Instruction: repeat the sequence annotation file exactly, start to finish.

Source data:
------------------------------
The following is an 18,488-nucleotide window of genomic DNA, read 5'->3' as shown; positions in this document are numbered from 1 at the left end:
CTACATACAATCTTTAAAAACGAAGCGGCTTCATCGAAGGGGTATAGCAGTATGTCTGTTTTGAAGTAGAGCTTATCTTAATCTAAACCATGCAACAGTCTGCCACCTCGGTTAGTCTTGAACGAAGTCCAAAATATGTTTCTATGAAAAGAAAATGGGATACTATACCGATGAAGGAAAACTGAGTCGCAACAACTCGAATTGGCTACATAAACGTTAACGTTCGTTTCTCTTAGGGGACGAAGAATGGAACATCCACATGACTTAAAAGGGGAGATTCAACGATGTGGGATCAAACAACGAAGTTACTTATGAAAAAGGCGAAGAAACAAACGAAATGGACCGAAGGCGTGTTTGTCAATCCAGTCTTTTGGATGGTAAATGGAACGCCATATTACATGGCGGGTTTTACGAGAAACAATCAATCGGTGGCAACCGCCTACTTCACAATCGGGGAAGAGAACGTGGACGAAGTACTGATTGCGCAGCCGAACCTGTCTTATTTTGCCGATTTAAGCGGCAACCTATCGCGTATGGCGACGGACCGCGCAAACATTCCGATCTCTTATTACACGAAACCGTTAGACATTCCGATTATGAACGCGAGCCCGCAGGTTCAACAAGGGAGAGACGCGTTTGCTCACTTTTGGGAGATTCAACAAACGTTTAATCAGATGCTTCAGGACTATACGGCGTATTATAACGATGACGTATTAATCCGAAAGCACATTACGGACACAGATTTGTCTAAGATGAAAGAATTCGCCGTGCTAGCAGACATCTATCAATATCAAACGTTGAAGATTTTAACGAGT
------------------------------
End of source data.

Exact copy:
The following is an 18,488-nucleotide window of genomic DNA, read 5'->3' as shown; positions in this document are numbered from 1 at the left end:
CTACATACAATCTTTAAAAACGAAGCGGCTTCATCGAAGGGGTATAGCAGTATGTCTGTTTTGAAGTAGAGCTTATCTTAATCTAAACCATGCAACAGTCTGCCACCTCGGTTAGTCTTGAACGAAGTCCAAAATATGTTTCTATGAAAAGAAAATGGGATACTATACCGATGAAGGAAAACTGAGTCGCAACAACTCGAATTGGCTACATAAACGTTAACGTTCGTTTCTCTTAGGGGACGAAGAATGGAACATCCACATGACTTAAAAGGGGAGATTCAACGATGTGGGATCAAACAACGAAGTTACTTATGAAAAAGGCGAAGAAACAAACGAAATGGACCGAAGGCGTGTTTGTCAATCCAGTCTTTTGGATGGTAAATGGAACGCCATATTACATGGCGGGTTTTACGAGAAACAATCAATCGGTGGCAACCGCCTACTTCACAATCGGGGAAGAGAACGTGGACGAAGTACTGATTGCGCAGCCGAACCTGTCTTATTTTGCCGATTTAAGCGGCAACCTATCGCGTATGGCGACGGACCGCGCAAACATTCCGATCTCTTATTACACGAAACCGTTAGACATTCCGATTATGAACGCGAGCCCGCAGGTTCAACAAGGGAGAGACGCGTTTGCTCACTTTTGGGAGATTCAACAAACGTTTAATCAGATGCTTCAGGACTATACGGCGTATTATAACGATGACGTATTAATCCGAAAGCACATTACGGACACAGATTTGTCTAAGATGAAAGAATTCGCCGTGCTAGCAGACATCTATCAATATCAAACGTTGAAGATTTTAACGAGT